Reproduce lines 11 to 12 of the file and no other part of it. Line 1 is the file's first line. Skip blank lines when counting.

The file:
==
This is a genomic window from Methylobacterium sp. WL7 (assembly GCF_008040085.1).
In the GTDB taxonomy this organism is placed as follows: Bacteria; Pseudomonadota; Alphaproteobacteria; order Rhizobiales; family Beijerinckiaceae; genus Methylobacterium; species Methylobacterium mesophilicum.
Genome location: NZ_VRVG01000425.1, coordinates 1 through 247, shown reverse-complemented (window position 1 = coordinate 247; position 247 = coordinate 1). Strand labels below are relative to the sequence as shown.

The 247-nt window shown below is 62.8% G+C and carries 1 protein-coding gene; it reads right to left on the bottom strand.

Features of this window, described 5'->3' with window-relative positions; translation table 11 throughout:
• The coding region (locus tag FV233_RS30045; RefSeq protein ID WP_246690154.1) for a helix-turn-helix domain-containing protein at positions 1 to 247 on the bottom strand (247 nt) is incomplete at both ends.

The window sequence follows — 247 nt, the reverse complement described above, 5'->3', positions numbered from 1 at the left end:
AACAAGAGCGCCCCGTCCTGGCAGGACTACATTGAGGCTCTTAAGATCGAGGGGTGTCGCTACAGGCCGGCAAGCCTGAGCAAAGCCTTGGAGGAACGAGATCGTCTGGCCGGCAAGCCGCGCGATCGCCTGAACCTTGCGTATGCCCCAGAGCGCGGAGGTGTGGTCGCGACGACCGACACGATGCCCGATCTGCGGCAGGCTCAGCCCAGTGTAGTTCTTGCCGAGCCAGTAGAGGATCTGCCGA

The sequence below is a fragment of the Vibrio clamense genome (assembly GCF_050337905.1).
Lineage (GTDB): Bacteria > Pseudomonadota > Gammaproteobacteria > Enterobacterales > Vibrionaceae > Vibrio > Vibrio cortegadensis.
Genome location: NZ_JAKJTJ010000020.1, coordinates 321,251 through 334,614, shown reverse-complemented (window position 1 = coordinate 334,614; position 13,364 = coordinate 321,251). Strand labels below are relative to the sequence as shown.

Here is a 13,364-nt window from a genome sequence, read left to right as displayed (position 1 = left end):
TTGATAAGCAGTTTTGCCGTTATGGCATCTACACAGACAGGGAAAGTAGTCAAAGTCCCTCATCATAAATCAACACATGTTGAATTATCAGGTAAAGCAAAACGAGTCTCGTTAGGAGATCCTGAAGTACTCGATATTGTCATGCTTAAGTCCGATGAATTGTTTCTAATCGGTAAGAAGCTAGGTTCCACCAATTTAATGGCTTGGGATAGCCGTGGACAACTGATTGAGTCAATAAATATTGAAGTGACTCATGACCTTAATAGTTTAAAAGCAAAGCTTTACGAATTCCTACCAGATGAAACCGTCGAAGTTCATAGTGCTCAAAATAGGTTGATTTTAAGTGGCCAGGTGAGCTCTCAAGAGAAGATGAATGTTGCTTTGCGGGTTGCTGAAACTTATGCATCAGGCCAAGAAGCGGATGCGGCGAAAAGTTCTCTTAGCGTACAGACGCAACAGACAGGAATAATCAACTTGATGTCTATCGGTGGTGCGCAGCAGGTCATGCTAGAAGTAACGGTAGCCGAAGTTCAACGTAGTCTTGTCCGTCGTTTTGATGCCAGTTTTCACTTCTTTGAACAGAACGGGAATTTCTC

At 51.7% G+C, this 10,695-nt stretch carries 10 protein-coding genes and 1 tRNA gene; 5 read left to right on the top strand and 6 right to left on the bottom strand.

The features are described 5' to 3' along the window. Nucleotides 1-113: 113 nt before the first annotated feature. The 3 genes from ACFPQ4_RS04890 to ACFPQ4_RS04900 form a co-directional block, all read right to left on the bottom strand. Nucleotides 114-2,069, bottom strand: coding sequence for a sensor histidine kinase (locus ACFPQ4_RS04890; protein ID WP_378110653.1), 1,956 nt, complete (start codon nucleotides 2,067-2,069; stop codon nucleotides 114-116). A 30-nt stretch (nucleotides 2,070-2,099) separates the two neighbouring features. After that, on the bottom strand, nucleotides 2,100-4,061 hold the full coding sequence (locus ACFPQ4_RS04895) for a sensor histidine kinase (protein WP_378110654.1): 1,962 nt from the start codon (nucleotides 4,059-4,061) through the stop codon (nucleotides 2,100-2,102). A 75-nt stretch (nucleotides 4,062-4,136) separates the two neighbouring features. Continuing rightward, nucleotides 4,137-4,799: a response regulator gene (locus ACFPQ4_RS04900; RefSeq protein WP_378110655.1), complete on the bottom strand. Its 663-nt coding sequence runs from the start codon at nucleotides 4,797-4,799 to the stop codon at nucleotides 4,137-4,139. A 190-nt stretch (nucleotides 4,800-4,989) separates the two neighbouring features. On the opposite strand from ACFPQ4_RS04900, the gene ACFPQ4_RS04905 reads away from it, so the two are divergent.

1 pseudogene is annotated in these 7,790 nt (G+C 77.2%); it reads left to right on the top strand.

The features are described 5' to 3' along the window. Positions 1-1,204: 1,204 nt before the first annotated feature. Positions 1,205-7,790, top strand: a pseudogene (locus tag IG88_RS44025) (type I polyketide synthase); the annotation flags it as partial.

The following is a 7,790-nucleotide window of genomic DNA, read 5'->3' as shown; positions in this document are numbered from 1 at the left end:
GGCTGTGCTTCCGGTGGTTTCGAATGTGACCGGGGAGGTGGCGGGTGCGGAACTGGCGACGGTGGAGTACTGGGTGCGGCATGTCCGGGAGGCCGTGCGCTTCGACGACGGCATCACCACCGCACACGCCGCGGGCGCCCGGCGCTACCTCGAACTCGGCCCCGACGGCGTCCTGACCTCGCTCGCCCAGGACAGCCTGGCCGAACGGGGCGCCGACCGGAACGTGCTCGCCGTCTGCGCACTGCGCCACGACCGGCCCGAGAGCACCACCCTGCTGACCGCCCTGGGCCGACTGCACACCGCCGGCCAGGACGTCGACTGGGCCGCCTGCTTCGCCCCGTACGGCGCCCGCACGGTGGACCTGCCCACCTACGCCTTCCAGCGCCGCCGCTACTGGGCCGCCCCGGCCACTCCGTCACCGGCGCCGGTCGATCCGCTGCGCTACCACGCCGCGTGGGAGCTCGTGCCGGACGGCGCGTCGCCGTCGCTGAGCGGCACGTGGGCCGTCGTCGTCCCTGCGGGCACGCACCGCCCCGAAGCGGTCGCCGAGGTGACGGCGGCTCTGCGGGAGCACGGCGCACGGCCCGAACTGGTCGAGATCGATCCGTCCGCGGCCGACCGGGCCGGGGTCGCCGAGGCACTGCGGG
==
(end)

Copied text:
Genome location: NZ_JAKJTJ010000020.1, coordinates 321,251 through 334,614, shown reverse-complemented (window position 1 = coordinate 334,614; position 13,364 = coordinate 321,251). Strand labels below are relative to the sequence as shown.

Here is a 13,364-nt window from a genome sequence, read left to right as displayed (position 1 = left end):